Nottingham Forest 2-1 Derby: Lewis Grabban and Brennan Johnson dent Wayne Rooney’s great escape bid as Forest beat East Midlands rivals
- Forest beat Derby 2-1 to take East Midlands derby and pile misery on their rivals
- Lewis Grabban and Brennan Johnson scored for the hosts at the City Ground
- Tom Lawrence’s late penalty wasn’t enough to rescue a point for Derby
- Win moved Forest up to eighth in the table, two points outside the playoffs spots
- Derby remain second from bottom and are eight points adrift of safety
Nothing quite beats derby day. It’s the first match fans look for when the fixtures are released – the tackles are harder, the chants are louder, the stakes are higher.
Heroes are made on derby day, tales of winning goals and last-ditch challenges are passed down the generations by fans whose DNA is made up of the club they love.
So remember this day – it won’t just be Derby fans that will miss days like it if they’re no more. Derby County are on the brink of extinction and so is the storied history of this storied fixture, one of English football’s showpiece rivalries.
Forest climb up to eighth in the table with the win, two points adrift of the playoff spots
While Wayne Rooney’s team remain second-bottom and are eight points away from safety
MATCH FACTS AND PLAYERS RATINGS
NOTTINGHAM FOREST (4-3-3): Samba 7; Spence 7, Cook 5, McKenna 6, Lowe 6; Yates 6.5, Garner 7, Colback 7; Johnson 7, Grabban 7.5, Davis 7.
Subs not used: Horvath, Figueiredo, Bong, Cafu, Silva, Zinckernagel, Taylor.
Booked: Grabban, Samba.
Manager: Steve Cooper 7.
DERBY COUNTY (4-3-3): Allsop 7; Byrne 6, Stearman 6, Davies 6.5, Buchanan 6; Knight 6.5, Bird 6, Thompson 6; Ebosele 6, Kazim-Richards 7, Lawrence 6.5.
Subs not used: Roos, Cashin, Forsyth, Jozwiak, Morrison, Plange, Sibley.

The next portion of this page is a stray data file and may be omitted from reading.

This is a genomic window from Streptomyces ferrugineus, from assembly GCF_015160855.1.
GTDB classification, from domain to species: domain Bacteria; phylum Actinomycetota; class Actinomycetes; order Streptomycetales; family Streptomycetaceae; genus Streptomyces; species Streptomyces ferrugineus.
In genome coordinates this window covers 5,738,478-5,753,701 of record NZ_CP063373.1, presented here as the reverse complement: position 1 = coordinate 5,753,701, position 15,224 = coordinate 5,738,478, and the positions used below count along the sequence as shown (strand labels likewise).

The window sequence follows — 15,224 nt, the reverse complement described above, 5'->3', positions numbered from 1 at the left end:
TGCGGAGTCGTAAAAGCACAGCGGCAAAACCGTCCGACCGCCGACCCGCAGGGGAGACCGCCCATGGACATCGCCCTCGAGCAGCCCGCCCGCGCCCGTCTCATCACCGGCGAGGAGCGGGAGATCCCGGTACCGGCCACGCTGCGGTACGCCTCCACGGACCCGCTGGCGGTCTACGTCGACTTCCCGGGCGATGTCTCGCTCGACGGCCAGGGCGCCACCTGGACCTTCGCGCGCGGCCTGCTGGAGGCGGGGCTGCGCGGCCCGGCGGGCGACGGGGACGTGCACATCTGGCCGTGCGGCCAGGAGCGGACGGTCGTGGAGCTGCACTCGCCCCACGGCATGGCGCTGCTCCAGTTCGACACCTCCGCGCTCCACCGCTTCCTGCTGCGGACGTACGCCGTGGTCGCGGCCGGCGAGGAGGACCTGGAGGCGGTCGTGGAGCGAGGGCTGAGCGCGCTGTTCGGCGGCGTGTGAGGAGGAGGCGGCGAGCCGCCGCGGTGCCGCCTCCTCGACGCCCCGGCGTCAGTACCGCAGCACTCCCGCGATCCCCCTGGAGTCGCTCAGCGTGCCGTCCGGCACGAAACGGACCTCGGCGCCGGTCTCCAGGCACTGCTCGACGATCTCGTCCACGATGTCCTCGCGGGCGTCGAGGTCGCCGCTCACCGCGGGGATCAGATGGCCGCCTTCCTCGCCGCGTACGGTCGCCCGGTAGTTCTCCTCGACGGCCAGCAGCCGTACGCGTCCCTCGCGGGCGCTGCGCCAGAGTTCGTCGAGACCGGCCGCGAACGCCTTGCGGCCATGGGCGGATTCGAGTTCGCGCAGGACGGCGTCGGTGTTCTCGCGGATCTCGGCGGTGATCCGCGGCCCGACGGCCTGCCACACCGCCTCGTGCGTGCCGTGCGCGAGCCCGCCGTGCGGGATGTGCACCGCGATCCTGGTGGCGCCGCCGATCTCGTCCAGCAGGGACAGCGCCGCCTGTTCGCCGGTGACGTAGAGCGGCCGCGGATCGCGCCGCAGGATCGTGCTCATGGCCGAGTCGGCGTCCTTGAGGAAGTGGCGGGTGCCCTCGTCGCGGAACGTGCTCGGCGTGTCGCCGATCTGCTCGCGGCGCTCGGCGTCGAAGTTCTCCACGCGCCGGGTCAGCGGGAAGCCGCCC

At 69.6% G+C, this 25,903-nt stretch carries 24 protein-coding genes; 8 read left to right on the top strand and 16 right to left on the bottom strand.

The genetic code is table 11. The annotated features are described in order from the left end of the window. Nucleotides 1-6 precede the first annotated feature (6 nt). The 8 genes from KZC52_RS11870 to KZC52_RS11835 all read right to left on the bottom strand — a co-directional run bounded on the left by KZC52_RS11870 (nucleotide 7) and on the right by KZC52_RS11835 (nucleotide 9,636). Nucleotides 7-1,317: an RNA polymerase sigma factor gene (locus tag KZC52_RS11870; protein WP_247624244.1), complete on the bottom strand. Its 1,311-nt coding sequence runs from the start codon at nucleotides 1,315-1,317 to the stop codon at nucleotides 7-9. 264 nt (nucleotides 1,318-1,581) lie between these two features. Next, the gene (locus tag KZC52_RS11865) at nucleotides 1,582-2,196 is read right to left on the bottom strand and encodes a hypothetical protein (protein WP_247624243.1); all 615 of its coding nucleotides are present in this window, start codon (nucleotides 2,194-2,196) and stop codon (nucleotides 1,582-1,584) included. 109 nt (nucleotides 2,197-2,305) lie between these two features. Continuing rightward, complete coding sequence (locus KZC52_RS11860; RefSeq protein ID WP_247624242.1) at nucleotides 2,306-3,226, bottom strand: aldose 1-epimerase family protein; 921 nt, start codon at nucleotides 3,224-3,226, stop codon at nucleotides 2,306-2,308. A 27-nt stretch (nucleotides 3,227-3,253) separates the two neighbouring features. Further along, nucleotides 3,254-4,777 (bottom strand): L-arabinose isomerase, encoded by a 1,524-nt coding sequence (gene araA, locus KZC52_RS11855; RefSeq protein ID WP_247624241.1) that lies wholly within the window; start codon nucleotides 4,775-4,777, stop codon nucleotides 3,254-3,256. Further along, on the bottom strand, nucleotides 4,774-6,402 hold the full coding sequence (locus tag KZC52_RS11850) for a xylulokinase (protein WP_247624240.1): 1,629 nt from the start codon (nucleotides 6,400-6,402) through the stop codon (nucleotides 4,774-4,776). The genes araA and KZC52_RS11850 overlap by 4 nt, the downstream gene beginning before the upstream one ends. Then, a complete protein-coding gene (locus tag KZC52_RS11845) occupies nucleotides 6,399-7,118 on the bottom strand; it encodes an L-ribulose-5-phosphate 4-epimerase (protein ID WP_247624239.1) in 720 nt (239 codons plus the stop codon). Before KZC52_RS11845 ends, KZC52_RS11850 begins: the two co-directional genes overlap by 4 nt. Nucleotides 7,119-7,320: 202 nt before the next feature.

Booked: Thompson, Stearman, Buchanan, Lawrence.
Manager: Wayne Rooney 6.
Referee: Tim Robinson 7.
First played in 1892, last in 2022? It might sound like an exaggeration but this is no joke, and this is no Netflix drama, this is real life and this club could feasibly not exist in two weeks’ time.
There is no ‘might’ about it. If Derby do not find a buyer to take over their club and pay off their debts, they will die.
Fans will lose a lifelong passion and many will lose their livelihoods – from former England captain Wayne Rooney right through to the cleaners, tea ladies and office staff.
And what better way to showcase the great memories – delirium to heartbreak – than the Brian Clough Trophy, the small piece of silverware that these teams fight for.
Nottingham Forest won the match and with it boosted their promotion hopes. After four straight 1-1 draws in this fixture, Cloughie’s trophy will remain in Forest’s trophy cabinet. For now? For ever?
Will it ever head back down Brian Clough Way to Derby’s Pride Park, to go with their two First Division titles and an FA Cup?
This is not just any club, this is an institution of English football.
In truth, it was a very one-sided game of football. After an early chance for Tom Lawrence, a skewed shot which he should have converted, Forest were far superior.
Lewis Grabban opened the scoring at the beginning of the second half with a clinical, poachers’ finish. Smash and Grabban, one might say.
Lewis Grabban scored the opening goal of the game as Forest beat Derby on Saturday
Brenna Johnson scored Forest’s second late in the second half to all but secure three points
The striker has always been a good goalscorer but has found a new level under boss Steve Cooper, this his 13th goal of a prolific season.
Young Brennan Johnson added another as the game went into its final 10 minutes. Forest surely home and dry.
But then Lawrence pulled one back, winning and converting a penalty after a late, clumsy and tired challenge from Forest defender Steve Cook.
Tom Lawrence pulled one back for Derby but it was too little too late for the visitors
Typical derby day drama came before feisty derby day battles – both teams had a player booked for a melee after Lawrence’s goal, and Ravel Morrison was sent off for a reckless tackle in the final minutes.
The away end were by now riled up and in good voice and Derby had just over six minutes to chase an equaliser. ‘We’re Derby County, we’ll fight to the end,’ they sang.
They did so here, this 90-minute battle was lost but the war to save a 138-year-old pillar of English football is still on.